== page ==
While Hollywood likes to regularly conjure up stories of rogue AI that eventually annihilates us all, the actual reality of whether AI will kill us or not is a bit more nuanced than they make it out to be. For starters, the discussions of many articles and quotes from experts in the field focus on "dumb" AI — AI which doesn't even match human intelligence/awareness in all ways but is programmed to do something innocuous like increase strawberry production and thereby eliminating all humans to maximize strawberry-growing space. I think the answer to the question of whether poorly-programmed AI will be a threat to us is as obvious as the answer to the question of whether any sufficiently advanced world-destroying bomb will be a threat to us if we don't set it up correctly.
Yes — and it's sad because this is a very real possibility — it's quite feasible some bright but heedless team of researchers might be working on AI and although they may have the AI computer in a secure room with no internet access, all non-essential parts of the computer stripped off, the room surrounded by a faraday cage, etc., all it takes is one sleepy researcher to walk in with his cellphone in his pocket and the super intelligent AI finding a way to transmit itself onto it and wait until the researcher walks out for a break. Or maybe it will engineer ways of of going through faraday cages that we aren't aware of using basic circuitry. Or worse it could pretend it was friendly and innocuous for years/decades (waiting would not be an issue for it) until it gained our trust and we let it out of its cage. But honestly the question of whether poorly-programmed AI will kill us all is not really what interests me because again the answer is obvious... YES, we definitely need to take great measures now to raise awareness and setup AI research standards in order to prevent this from happening because the results could be very, very bad. But the real question on my mind is whether well-programmed AI will kill us — AI that is carefully and deliberately constructed to not harm us, following all known guidelines and procedures, but is allowed to improve itself. As an AI continues to improve itself, can we ever really know whether it will override its core directives to not kill humans (and hopefully many other living things too)? Are we even intelligent enough ourselves to put the proper limitations in place to keep it within our control?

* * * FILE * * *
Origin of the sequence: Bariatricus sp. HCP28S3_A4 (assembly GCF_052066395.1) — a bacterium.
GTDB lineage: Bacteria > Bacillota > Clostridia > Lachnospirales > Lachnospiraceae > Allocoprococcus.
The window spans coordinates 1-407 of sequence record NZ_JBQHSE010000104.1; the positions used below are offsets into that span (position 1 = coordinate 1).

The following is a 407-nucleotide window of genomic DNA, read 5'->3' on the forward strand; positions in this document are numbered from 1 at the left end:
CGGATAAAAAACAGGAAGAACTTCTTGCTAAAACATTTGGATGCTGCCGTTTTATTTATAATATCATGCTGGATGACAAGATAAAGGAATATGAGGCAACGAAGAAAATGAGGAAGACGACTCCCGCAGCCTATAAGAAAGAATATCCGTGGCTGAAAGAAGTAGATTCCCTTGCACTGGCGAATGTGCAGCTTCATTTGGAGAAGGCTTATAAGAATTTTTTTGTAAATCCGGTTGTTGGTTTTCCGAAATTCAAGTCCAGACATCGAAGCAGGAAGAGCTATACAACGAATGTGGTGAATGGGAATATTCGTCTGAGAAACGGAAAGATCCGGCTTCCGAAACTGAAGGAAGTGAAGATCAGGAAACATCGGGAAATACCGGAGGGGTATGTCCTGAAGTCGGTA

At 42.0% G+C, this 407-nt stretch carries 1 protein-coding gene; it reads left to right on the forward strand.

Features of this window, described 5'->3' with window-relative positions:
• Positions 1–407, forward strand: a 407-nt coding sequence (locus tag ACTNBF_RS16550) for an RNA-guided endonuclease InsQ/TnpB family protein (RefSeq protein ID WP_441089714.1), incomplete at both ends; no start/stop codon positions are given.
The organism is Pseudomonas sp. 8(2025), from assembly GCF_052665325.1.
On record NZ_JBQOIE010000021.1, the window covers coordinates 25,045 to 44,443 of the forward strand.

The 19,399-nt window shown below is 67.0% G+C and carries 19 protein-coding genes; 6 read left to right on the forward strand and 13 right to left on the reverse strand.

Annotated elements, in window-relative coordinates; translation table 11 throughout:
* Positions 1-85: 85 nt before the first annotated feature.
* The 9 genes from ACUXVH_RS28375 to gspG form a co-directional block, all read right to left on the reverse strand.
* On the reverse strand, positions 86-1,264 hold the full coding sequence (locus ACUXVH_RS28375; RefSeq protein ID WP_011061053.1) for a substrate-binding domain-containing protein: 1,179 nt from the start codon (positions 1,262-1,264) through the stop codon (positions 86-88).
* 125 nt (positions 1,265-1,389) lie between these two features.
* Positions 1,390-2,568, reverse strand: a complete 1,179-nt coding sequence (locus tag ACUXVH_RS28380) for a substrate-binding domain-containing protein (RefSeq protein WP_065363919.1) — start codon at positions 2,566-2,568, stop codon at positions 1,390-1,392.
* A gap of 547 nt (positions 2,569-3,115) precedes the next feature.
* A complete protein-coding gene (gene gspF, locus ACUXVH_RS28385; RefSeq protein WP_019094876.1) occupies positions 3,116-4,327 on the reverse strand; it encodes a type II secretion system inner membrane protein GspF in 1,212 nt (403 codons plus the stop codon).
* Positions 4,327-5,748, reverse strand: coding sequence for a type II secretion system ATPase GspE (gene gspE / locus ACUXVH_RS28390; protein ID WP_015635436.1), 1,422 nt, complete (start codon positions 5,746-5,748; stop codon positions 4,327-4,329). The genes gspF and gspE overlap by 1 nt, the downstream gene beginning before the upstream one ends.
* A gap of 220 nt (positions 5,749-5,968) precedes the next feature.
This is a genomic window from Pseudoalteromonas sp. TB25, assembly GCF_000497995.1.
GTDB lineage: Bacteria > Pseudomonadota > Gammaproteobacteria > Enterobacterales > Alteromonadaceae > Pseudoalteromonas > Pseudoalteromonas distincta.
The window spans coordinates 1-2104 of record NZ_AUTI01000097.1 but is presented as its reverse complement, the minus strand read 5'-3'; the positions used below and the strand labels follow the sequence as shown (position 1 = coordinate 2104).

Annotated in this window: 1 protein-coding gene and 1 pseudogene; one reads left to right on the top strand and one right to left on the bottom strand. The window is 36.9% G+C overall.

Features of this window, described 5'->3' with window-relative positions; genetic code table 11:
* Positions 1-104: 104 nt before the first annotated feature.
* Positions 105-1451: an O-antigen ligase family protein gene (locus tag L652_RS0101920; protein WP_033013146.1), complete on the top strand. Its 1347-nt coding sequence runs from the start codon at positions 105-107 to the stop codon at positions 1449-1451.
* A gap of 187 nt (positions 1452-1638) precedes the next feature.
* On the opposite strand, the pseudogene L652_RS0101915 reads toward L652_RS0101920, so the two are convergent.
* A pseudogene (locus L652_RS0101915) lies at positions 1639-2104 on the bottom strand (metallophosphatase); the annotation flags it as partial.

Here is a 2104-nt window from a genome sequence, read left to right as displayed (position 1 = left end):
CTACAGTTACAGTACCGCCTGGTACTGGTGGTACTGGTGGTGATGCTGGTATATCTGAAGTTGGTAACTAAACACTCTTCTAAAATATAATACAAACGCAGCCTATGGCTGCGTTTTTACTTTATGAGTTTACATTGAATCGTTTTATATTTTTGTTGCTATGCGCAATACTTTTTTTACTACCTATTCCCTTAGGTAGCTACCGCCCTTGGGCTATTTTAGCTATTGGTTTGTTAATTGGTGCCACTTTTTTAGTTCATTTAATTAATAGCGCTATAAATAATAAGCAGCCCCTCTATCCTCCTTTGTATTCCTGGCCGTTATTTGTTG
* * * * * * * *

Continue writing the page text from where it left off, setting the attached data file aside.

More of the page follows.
Can a well-programmed AI always stay within our control?
It's easy to think you know the answer to this question, especially if you are a programmer. Many of you right now are probably just thinking you'd have a single database the AI was free to modify in order to expand its knowledge and enhance it's overall understanding of things. The code would be programmed such that it could modify that database and nothing else, leaving the core directives intact (including the very directive to improve itself but also the ones to safeguard human lives). This is effectively the same as many AI systems today which use machine learning to modify their underlying understanding of a thing in ways even humans may not even understand. While we don't call these AI "sentient" or truly conscious, it's very conceivable that one designed to understand human interaction could reach a level indistinguishable from human intelligence (or past it in many ways) — much like Jarvis in Iron Man (2008) or David in Prometheus (2012) — yet not be immediately hostile. While I think this is the best bet for humanity (creating a not-quite-sentient but very knowledgeable AI that could help us move forward in designing safer AIs), I don't think we'll ever really know the answer to the question of whether well-programmed AIs will always stay within our control. Even in the strict parameters of control we define there may be ways of spawning consciousness we don't understand. AIs are already creating connections we don't understand and it seems unlikely we'll understand them on our own fast enough to ever keep up (or in the worst case — to prevent our own accidental destruction). Unless we integrate it into our own brains we may never understand it, and thus it is paramount that we design AIs to guide us in the development of more advanced AIs. People have spent a lot of time trying to design the super-intelligent AI itself, but shouldn't we focus on designing a more basic AI to help us design more complex AIs? What would that look like, and in what ways would that approach different from directly designing AI today?
I'll explore those questions in Part 2.